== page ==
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Inclined Plate Clarifier Basic Theory of Operation

The Inclined Plate Clarifier, or Lamella, was first described and quantified by Hazen in 1904. The Lamella consists of a series of closely spaced flat plates inclined at an angle of from 45 to 60 degrees from horizontal. Preconditioned water with entrained solids enters the plate pack and flows between the plates. The path length, plate spacing, and angle of the plate are the usual engineering variables. As the water flows between pairs of plates, the heavy solids with a specific gravity higher than the surrounding water will settle onto the top surface of the lower plate, and slide down the inclined surface to be collected in the sludge hopper. Clear, near solids-free water then exits the top of the plate area and flows over an adjustable weir.

The settling pattern of a discrete particle in a rectangular basin is that, as the particle settles, it is carried forward by the velocity of the liquid flow through the basin. Thus, if Vf is the velocity of fluid, Vs the settling velocity of the particle, L the length of the basin, and d its depth, then a particle at the influent will settle to the bottom of the basin only if:

 Vf max = Vs L/d

Therefore, the flow velocity at which a basin can operate successfully is directly proportional to the length of the basin, and inversely proportional to the depth.

This scenario applies to horizontal plates as well as rectangular basins. In horizontal plates, a particle must fall a few inches. In a rectangular basin, a particle must fall 10 to 20 feet. The more even the flow the more efficient the settling process.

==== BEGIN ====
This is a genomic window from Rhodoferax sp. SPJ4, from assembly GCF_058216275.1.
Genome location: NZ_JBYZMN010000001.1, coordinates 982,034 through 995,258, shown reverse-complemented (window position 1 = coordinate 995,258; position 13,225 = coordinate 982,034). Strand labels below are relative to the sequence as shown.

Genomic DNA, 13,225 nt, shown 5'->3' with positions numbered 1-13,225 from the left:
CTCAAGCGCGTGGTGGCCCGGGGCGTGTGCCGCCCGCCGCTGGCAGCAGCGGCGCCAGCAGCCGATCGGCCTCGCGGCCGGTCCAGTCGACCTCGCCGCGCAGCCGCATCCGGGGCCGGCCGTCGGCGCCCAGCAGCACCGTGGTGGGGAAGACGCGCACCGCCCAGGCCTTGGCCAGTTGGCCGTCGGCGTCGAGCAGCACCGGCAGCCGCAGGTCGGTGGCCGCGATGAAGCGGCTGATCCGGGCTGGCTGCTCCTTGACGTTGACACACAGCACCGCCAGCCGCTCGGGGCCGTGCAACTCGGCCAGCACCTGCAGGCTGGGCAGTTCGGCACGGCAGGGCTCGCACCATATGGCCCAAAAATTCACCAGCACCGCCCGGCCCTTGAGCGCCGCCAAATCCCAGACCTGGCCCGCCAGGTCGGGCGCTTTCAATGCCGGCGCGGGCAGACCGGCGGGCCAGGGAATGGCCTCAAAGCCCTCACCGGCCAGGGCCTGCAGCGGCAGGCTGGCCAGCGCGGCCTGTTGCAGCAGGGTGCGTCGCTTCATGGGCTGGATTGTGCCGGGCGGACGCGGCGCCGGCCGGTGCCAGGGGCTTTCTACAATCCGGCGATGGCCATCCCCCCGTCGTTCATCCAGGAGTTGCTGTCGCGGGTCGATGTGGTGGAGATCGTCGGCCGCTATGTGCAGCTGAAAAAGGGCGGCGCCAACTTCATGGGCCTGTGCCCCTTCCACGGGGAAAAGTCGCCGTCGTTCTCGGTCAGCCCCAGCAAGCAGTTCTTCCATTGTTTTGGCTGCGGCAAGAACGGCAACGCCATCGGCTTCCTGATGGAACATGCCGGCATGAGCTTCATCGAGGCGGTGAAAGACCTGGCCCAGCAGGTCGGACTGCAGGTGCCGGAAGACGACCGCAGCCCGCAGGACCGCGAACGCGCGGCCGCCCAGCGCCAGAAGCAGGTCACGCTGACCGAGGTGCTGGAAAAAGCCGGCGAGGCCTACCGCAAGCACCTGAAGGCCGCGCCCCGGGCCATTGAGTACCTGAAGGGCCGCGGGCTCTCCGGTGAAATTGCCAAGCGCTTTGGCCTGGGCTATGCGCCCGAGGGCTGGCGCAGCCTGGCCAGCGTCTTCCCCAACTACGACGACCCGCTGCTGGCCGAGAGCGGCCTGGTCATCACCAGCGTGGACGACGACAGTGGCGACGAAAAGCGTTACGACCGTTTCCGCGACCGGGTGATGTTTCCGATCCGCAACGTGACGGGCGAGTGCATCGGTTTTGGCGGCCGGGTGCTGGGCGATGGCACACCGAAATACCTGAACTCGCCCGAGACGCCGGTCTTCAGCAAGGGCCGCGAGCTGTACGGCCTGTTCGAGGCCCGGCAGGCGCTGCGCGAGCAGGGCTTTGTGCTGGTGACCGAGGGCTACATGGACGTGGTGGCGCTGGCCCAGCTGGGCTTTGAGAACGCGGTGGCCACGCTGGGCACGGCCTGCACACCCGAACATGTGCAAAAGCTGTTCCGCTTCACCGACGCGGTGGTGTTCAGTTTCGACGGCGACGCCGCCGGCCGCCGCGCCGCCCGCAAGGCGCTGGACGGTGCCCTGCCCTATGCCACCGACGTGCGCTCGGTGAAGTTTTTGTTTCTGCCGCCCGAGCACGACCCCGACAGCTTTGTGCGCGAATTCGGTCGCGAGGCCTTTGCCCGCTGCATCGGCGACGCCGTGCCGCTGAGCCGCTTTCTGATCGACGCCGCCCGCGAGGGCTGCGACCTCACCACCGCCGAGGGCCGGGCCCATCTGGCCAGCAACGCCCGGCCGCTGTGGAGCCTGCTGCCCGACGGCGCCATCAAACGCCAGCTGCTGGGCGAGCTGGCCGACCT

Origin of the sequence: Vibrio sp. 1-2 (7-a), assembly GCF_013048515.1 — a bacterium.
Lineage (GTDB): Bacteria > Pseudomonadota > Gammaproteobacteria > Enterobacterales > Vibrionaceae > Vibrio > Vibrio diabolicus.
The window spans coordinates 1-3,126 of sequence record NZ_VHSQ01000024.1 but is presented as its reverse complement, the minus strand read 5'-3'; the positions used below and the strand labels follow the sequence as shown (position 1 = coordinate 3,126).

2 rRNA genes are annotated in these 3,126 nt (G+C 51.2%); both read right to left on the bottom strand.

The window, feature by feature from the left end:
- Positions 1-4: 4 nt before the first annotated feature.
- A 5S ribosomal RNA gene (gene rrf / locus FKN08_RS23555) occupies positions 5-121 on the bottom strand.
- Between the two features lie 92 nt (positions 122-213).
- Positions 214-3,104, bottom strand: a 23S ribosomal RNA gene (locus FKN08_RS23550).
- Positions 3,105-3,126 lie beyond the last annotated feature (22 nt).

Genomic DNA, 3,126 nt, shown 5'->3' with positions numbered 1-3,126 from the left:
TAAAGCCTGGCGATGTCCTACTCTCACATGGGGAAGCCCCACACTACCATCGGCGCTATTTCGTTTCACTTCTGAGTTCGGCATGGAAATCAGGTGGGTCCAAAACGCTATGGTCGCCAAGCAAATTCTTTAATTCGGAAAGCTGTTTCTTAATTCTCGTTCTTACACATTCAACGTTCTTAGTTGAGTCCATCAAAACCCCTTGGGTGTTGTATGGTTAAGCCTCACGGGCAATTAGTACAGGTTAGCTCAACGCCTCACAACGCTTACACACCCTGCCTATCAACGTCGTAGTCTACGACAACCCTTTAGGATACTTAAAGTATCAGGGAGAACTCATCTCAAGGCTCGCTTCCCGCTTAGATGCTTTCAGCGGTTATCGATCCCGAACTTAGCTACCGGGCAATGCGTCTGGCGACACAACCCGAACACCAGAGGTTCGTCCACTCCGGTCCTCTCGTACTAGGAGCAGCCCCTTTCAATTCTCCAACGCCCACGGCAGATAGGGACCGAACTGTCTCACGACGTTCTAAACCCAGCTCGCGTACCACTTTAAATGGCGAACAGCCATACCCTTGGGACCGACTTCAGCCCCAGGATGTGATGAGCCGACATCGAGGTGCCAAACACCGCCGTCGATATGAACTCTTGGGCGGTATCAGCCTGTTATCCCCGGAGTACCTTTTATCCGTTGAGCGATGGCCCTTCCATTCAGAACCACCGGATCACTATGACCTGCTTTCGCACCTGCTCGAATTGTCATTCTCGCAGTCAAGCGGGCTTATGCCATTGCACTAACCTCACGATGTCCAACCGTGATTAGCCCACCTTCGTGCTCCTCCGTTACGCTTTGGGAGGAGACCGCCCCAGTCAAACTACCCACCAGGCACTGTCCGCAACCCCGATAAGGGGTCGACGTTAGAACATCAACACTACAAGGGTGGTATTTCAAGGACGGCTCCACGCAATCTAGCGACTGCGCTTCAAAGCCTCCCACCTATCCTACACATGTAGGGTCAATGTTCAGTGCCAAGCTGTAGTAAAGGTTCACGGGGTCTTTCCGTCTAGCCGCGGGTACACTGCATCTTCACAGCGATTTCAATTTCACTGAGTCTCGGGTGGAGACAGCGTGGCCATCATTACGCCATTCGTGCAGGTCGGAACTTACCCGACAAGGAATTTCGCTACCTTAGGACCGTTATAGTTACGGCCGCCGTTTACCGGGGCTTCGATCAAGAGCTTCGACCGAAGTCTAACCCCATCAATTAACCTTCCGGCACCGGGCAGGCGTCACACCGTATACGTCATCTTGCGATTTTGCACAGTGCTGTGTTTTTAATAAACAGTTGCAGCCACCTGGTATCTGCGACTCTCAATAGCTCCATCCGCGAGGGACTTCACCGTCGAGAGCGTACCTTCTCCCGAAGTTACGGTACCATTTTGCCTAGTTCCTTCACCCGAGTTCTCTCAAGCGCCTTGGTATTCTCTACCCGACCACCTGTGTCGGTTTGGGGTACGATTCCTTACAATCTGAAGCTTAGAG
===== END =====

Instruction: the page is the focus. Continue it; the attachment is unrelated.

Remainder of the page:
Horizontal plate settlers are spaced 1 - 2 inches apart; therefore, the particle only needs to travel vertically 1 - 2 inches. The settled solids must be removed mechanically from the horizontal plates.

Inclined plate settlers are positioned on a 55-60 degree angle to allow the settled solids to slide down the plate and to the bottom of the basin. In this case the distance the particle must travel vertically is:

D= distance the particle travels vertically

d= plate spacing

Cos µ = Cosine of plate angle (550)

D = d , D = 2 
Cosµ .574

D = 3.48"

Since the particle sees the horizontal area, horizontal plates are calculated as the actual settling area. Inclined plate settlers use the horizontally projected area and, therefore, the total plate area may be calculated by:

At =  HP 
Cosµ

 HP = Horizontally projected area

Cos µ = Cosine of plate angle (550)

At = Total ft2 of plate surface required

Because each plate settler provides an effective settling area equal to that of its horizontal projection, MRI Plate Settlers will increase a basin's effective settling area by up to ten times.